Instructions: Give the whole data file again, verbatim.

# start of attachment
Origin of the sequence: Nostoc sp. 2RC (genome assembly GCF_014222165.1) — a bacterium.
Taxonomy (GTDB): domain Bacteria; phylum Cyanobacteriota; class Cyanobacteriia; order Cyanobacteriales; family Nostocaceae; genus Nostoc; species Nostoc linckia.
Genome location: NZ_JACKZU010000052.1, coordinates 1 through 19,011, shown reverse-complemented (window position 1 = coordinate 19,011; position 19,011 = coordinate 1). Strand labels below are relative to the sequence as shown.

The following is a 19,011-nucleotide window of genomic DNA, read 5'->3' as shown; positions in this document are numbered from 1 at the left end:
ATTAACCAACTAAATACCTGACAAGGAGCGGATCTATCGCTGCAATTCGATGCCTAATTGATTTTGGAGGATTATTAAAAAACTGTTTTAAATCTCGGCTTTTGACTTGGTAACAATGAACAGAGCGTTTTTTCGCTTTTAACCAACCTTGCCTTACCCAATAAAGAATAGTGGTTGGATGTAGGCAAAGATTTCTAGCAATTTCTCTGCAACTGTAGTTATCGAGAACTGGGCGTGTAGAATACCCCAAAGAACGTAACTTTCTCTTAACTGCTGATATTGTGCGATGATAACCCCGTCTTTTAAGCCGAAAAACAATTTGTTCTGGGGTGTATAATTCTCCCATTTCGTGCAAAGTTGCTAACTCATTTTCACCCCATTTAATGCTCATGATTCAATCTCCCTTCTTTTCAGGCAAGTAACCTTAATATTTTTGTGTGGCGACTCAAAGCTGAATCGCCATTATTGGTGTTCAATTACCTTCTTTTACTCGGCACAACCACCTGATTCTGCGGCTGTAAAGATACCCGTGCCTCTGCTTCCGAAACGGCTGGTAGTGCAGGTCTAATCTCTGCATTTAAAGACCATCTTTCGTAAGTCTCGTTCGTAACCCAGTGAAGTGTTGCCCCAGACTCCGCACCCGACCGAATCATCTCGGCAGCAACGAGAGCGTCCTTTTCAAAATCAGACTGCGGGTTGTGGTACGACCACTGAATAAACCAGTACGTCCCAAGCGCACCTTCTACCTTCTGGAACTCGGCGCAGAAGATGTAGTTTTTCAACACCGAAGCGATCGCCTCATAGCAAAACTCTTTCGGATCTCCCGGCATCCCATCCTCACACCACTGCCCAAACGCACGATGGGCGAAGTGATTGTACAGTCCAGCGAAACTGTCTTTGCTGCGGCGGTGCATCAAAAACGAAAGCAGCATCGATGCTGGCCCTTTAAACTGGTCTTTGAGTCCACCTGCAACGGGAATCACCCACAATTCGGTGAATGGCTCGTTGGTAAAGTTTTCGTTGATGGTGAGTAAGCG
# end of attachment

Origin of the sequence: Nostoc sp. 2RC (genome assembly GCF_014222165.1) — a bacterium.
Taxonomy (GTDB): domain Bacteria; phylum Cyanobacteriota; class Cyanobacteriia; order Cyanobacteriales; family Nostocaceae; genus Nostoc; species Nostoc linckia.
Genome location: NZ_JACKZU010000052.1, coordinates 1 through 19,011, shown reverse-complemented (window position 1 = coordinate 19,011; position 19,011 = coordinate 1). Strand labels below are relative to the sequence as shown.

The following is a 19,011-nucleotide window of genomic DNA, read 5'->3' as shown; positions in this document are numbered from 1 at the left end:
ATTAACCAACTAAATACCTGACAAGGAGCGGATCTATCGCTGCAATTCGATGCCTAATTGATTTTGGAGGATTATTAAAAAACTGTTTTAAATCTCGGCTTTTGACTTGGTAACAATGAACAGAGCGTTTTTTCGCTTTTAACCAACCTTGCCTTACCCAATAAAGAATAGTGGTTGGATGTAGGCAAAGATTTCTAGCAATTTCTCTGCAACTGTAGTTATCGAGAACTGGGCGTGTAGAATACCCCAAAGAACGTAACTTTCTCTTAACTGCTGATATTGTGCGATGATAACCCCGTCTTTTAAGCCGAAAAACAATTTGTTCTGGGGTGTATAATTCTCCCATTTCGTGCAAAGTTGCTAACTCATTTTCACCCCATTTAATGCTCATGATTCAATCTCCCTTCTTTTCAGGCAAGTAACCTTAATATTTTTGTGTGGCGACTCAAAGCTGAATCGCCATTATTGGTGTTCAATTACCTTCTTTTACTCGGCACAACCACCTGATTCTGCGGCTGTAAAGATACCCGTGCCTCTGCTTCCGAAACGGCTGGTAGTGCAGGTCTAATCTCTGCATTTAAAGACCATCTTTCGTAAGTCTCGTTCGTAACCCAGTGAAGTGTTGCCCCAGACTCCGCACCCGACCGAATCATCTCGGCAGCAACGAGAGCGTCCTTTTCAAAATCAGACTGCGGGTTGTGGTACGACCACTGAATAAACCAGTACGTCCCAAGCGCACCTTCTACCTTCTGGAACTCGGCGCAGAAGATGTAGTTTTTCAACACCGAAGCGATCGCCTCATAGCAAAACTCTTTCGGATCTCCCGGCATCCCATCCTCACACCACTGCCCAAACGCACGATGGGCGAAGTGATTGTACAGTCCAGCGAAACTGTCTTTGCTGCGGCGGTGCATCAAAAACGAAAGCAGCATCGATGCTGGCCCTTTAAACTGGTCTTTGAGTCCACCTGCAACGGGAATCACCCACAATTCGGTGAATGGCTCGTTGGTAAAGTTTTCGTTGATGGTGAGTAAGCG